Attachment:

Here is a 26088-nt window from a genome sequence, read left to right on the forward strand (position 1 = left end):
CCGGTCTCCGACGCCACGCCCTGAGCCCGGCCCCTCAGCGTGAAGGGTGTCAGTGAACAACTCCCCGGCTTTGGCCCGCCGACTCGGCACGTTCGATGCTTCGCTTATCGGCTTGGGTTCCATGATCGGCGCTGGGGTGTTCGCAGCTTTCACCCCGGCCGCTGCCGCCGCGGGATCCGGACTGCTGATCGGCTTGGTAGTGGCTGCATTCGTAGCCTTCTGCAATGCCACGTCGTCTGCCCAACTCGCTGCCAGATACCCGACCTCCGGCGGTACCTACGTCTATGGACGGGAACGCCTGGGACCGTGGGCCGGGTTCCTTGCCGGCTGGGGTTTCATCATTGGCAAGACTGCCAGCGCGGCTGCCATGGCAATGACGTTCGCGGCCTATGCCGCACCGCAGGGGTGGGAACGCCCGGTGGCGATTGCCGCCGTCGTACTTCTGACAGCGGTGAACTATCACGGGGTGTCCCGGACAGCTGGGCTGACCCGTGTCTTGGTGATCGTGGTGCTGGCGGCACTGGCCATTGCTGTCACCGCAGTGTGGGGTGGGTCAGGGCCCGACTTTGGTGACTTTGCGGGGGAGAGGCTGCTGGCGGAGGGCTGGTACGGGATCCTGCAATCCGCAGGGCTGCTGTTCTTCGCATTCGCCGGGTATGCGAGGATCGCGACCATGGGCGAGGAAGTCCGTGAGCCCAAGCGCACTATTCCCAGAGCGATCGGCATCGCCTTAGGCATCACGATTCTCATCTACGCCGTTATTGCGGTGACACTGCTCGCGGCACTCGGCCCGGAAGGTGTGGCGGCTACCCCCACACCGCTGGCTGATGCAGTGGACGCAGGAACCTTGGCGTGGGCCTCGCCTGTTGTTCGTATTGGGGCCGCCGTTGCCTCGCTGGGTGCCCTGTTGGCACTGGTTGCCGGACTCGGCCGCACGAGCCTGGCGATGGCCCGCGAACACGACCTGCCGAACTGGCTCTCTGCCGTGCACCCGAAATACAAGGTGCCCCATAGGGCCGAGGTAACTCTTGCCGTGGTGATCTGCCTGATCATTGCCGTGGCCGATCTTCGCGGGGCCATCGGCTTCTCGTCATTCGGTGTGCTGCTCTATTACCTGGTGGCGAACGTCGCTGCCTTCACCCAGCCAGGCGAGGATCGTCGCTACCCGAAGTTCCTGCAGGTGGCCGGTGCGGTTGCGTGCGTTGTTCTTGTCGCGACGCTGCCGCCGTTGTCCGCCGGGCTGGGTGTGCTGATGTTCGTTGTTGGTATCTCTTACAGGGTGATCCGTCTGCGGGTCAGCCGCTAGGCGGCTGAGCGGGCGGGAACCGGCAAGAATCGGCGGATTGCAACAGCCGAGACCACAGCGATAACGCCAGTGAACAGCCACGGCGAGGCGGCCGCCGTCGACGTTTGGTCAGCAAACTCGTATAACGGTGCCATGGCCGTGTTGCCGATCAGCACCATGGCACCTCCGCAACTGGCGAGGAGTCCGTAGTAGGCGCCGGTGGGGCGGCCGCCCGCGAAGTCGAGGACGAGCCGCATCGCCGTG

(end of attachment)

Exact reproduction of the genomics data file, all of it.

Here is a 26088-nt window from a genome sequence, read left to right on the forward strand (position 1 = left end):
CCGGTCTCCGACGCCACGCCCTGAGCCCGGCCCCTCAGCGTGAAGGGTGTCAGTGAACAACTCCCCGGCTTTGGCCCGCCGACTCGGCACGTTCGATGCTTCGCTTATCGGCTTGGGTTCCATGATCGGCGCTGGGGTGTTCGCAGCTTTCACCCCGGCCGCTGCCGCCGCGGGATCCGGACTGCTGATCGGCTTGGTAGTGGCTGCATTCGTAGCCTTCTGCAATGCCACGTCGTCTGCCCAACTCGCTGCCAGATACCCGACCTCCGGCGGTACCTACGTCTATGGACGGGAACGCCTGGGACCGTGGGCCGGGTTCCTTGCCGGCTGGGGTTTCATCATTGGCAAGACTGCCAGCGCGGCTGCCATGGCAATGACGTTCGCGGCCTATGCCGCACCGCAGGGGTGGGAACGCCCGGTGGCGATTGCCGCCGTCGTACTTCTGACAGCGGTGAACTATCACGGGGTGTCCCGGACAGCTGGGCTGACCCGTGTCTTGGTGATCGTGGTGCTGGCGGCACTGGCCATTGCTGTCACCGCAGTGTGGGGTGGGTCAGGGCCCGACTTTGGTGACTTTGCGGGGGAGAGGCTGCTGGCGGAGGGCTGGTACGGGATCCTGCAATCCGCAGGGCTGCTGTTCTTCGCATTCGCCGGGTATGCGAGGATCGCGACCATGGGCGAGGAAGTCCGTGAGCCCAAGCGCACTATTCCCAGAGCGATCGGCATCGCCTTAGGCATCACGATTCTCATCTACGCCGTTATTGCGGTGACACTGCTCGCGGCACTCGGCCCGGAAGGTGTGGCGGCTACCCCCACACCGCTGGCTGATGCAGTGGACGCAGGAACCTTGGCGTGGGCCTCGCCTGTTGTTCGTATTGGGGCCGCCGTTGCCTCGCTGGGTGCCCTGTTGGCACTGGTTGCCGGACTCGGCCGCACGAGCCTGGCGATGGCCCGCGAACACGACCTGCCGAACTGGCTCTCTGCCGTGCACCCGAAATACAAGGTGCCCCATAGGGCCGAGGTAACTCTTGCCGTGGTGATCTGCCTGATCATTGCCGTGGCCGATCTTCGCGGGGCCATCGGCTTCTCGTCATTCGGTGTGCTGCTCTATTACCTGGTGGCGAACGTCGCTGCCTTCACCCAGCCAGGCGAGGATCGTCGCTACCCGAAGTTCCTGCAGGTGGCCGGTGCGGTTGCGTGCGTTGTTCTTGTCGCGACGCTGCCGCCGTTGTCCGCCGGGCTGGGTGTGCTGATGTTCGTTGTTGGTATCTCTTACAGGGTGATCCGTCTGCGGGTCAGCCGCTAGGCGGCTGAGCGGGCGGGAACCGGCAAGAATCGGCGGATTGCAACAGCCGAGACCACAGCGATAACGCCAGTGAACAGCCACGGCGAGGCGGCCGCCGTCGACGTTTGGTCAGCAAACTCGTATAACGGTGCCATGGCCGTGTTGCCGATCAGCACCATGGCACCTCCGCAACTGGCGAGGAGTCCGTAGTAGGCGCCGGTGGGGCGGCCGCCCGCGAAGTCGAGGACGAGCCGCATCGCCGTG